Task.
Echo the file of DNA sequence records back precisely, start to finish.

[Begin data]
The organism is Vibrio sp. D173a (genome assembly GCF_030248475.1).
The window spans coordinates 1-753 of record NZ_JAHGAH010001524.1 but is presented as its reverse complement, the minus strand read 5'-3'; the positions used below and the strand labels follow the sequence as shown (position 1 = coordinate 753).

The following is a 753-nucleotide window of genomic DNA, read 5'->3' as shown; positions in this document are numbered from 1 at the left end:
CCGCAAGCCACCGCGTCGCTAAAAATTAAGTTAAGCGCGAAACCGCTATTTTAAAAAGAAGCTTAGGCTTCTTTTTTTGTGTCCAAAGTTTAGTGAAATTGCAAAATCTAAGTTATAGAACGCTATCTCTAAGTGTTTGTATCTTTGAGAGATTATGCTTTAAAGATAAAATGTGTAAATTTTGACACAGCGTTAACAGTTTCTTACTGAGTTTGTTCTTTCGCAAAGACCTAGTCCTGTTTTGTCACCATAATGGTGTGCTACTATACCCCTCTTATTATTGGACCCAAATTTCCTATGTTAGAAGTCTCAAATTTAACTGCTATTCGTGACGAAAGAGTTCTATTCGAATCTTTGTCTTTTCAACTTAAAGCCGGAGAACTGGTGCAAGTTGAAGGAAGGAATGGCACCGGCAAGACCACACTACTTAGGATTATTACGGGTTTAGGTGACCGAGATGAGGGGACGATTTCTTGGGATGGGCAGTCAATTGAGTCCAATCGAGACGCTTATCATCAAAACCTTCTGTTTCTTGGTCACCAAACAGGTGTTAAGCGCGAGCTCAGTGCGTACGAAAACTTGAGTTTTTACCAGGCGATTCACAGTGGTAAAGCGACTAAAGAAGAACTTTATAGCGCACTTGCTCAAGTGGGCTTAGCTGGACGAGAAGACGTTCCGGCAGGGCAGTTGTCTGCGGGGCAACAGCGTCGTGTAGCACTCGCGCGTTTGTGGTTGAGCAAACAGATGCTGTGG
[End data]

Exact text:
The organism is Vibrio sp. D173a (genome assembly GCF_030248475.1).
The window spans coordinates 1-753 of record NZ_JAHGAH010001524.1 but is presented as its reverse complement, the minus strand read 5'-3'; the positions used below and the strand labels follow the sequence as shown (position 1 = coordinate 753).

The following is a 753-nucleotide window of genomic DNA, read 5'->3' as shown; positions in this document are numbered from 1 at the left end:
CCGCAAGCCACCGCGTCGCTAAAAATTAAGTTAAGCGCGAAACCGCTATTTTAAAAAGAAGCTTAGGCTTCTTTTTTTGTGTCCAAAGTTTAGTGAAATTGCAAAATCTAAGTTATAGAACGCTATCTCTAAGTGTTTGTATCTTTGAGAGATTATGCTTTAAAGATAAAATGTGTAAATTTTGACACAGCGTTAACAGTTTCTTACTGAGTTTGTTCTTTCGCAAAGACCTAGTCCTGTTTTGTCACCATAATGGTGTGCTACTATACCCCTCTTATTATTGGACCCAAATTTCCTATGTTAGAAGTCTCAAATTTAACTGCTATTCGTGACGAAAGAGTTCTATTCGAATCTTTGTCTTTTCAACTTAAAGCCGGAGAACTGGTGCAAGTTGAAGGAAGGAATGGCACCGGCAAGACCACACTACTTAGGATTATTACGGGTTTAGGTGACCGAGATGAGGGGACGATTTCTTGGGATGGGCAGTCAATTGAGTCCAATCGAGACGCTTATCATCAAAACCTTCTGTTTCTTGGTCACCAAACAGGTGTTAAGCGCGAGCTCAGTGCGTACGAAAACTTGAGTTTTTACCAGGCGATTCACAGTGGTAAAGCGACTAAAGAAGAACTTTATAGCGCACTTGCTCAAGTGGGCTTAGCTGGACGAGAAGACGTTCCGGCAGGGCAGTTGTCTGCGGGGCAACAGCGTCGTGTAGCACTCGCGCGTTTGTGGTTGAGCAAACAGATGCTGTGG